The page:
Straight Outta Hazelwood is a series of profiles written by Andrea Coleman, a lifelong Hazelwood resident and founder of the Garden of Different Abilities
By Andrea Coleman
I lost my first-born son, Aaron Tyrone Lamont Dennis five years ago this May 30, 2022.
I am not the only mother in this community who has suffered this. I have watched the balloon releases, Happy Heavenly Birthday shout-outs on social media, and the in-person Heavenly Birthday parties.
I see these as attempts to remember, to share, and continue to release the emotions that can accompany the loss of a significant loved one.
So, in my way of coping with the loss of my son Aaron, I offer his story, “Straight Outta Hazelwood” to honor him.
Aaron was born the day after Christmas, a rough tough ordeal, and kept in ICU for three days. The third day of his life he was returned to me and my protection and care. Aaron remained slightly underweight, but this never affected his strength and energy.
He was rough and tough like his birth. He was known to the family as Scooter. He loved chocolate and peanut butter of any kind.
He loved to talk, and had phenomenal vocabulary, penmanship and writing.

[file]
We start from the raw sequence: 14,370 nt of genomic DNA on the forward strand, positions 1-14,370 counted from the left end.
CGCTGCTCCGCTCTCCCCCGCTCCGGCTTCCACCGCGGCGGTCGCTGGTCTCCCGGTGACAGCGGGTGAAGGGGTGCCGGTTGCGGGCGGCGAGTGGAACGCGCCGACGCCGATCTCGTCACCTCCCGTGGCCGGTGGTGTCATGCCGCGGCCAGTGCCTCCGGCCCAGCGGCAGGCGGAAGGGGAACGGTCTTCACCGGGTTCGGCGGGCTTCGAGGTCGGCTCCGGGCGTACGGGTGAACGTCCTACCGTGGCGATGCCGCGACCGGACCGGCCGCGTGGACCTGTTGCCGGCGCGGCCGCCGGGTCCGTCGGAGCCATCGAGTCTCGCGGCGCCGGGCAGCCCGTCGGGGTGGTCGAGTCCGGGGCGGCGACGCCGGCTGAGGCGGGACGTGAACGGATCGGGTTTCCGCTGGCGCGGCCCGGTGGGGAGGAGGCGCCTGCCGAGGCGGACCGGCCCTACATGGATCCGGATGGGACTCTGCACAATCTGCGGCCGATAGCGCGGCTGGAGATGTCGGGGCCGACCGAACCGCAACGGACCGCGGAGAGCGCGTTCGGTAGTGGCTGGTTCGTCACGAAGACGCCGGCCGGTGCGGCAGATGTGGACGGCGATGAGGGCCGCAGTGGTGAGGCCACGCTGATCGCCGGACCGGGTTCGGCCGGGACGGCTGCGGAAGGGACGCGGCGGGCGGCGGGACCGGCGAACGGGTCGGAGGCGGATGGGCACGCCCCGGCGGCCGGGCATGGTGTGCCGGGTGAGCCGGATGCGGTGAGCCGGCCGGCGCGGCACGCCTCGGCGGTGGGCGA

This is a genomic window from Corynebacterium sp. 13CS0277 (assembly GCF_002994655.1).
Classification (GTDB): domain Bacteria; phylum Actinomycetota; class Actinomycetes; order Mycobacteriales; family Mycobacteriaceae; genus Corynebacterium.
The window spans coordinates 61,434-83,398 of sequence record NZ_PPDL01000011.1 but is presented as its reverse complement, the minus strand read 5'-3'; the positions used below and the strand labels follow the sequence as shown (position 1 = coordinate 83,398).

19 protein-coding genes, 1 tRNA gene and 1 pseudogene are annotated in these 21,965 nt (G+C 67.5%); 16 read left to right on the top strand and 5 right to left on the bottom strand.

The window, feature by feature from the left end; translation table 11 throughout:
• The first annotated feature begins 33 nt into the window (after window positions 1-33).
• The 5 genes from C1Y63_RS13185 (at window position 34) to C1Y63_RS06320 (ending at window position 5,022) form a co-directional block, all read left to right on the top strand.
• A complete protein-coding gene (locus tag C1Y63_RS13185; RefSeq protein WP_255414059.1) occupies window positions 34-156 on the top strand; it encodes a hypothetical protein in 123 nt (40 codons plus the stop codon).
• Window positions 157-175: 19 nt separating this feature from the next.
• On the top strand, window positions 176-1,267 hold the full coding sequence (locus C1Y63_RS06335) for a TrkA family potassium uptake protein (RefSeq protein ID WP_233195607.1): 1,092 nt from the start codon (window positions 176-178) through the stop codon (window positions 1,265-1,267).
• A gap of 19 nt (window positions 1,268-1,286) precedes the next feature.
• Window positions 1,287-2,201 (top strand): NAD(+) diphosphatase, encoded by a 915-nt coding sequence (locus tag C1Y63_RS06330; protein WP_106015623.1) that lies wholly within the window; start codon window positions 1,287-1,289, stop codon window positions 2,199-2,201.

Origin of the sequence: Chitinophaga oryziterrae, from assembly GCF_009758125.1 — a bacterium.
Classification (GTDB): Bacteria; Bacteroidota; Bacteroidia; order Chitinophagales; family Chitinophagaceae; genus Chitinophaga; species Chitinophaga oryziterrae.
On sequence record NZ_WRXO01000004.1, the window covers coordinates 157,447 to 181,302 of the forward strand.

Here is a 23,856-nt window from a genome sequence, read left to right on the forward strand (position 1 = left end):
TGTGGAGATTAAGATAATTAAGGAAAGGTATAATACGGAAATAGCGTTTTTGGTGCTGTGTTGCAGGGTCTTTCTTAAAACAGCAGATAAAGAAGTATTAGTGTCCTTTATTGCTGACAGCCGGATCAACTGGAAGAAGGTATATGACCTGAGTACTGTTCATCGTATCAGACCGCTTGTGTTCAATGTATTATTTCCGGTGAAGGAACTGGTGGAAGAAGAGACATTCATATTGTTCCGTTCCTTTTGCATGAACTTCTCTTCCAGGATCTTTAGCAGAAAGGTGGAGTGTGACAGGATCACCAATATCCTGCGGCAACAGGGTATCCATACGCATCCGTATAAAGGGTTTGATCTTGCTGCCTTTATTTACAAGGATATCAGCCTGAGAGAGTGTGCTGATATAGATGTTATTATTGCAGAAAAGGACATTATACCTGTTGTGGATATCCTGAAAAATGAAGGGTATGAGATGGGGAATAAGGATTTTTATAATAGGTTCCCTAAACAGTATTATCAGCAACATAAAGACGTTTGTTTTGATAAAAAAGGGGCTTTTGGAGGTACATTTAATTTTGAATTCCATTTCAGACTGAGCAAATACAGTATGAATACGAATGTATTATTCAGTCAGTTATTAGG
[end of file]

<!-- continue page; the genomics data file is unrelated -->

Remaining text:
One of his favorite childhood games, “Float or Sink” started with bathtub fun and led to his fascination with science and math in adulthood.
Aaron attended Burgwin Elementary School and Gladstone Middle School. With the disparities in Hazelwood and the city of Pittsburgh, with the economic decline, violence, drug abuse and gangs, he was caught up in truancy violations and sent to Abraxas High School, where he completed his education.
Aaron was diagnosed with depression, and with my permission, entered a research program through the University of Pittsburgh Western Psychiatric Institute. When he turned 18 years old, I was no longer included in his treatment.
I ask myself, was this his initial entrance to the school-to-prison pipeline? Yes, Aaron spent his early adult years in prison. He thrived in jail and helped many other inmates. He was an articulate businessman and pen pal in the best sense of the word.
He read avidly, and wrote his adored grandmother monthly, and attended family gatherings via his allotted phone calls from prison.
In 2015, Aaron was released on probation, and truthfully admitted, “Mom as strong as I may be or seem, my chances of making it here on the outside of prison is slim. But for my challenge on cleaning up my record, and getting my business in order, and of course you and my family…I will meet the challenge.”
At what seemed to be the best time of his life, he departed this world on Memorial Day weekend, 2017.
I created a Facebook page, “Living With Loss,” in 2019, sharing my grief with others. Here in my writing for and about Aaron, “Straight outta Hazelwood” the good the bad, and the not so good…it all mattered in his LIFE. Yes, life is short, so truth be told, even when it hurts.
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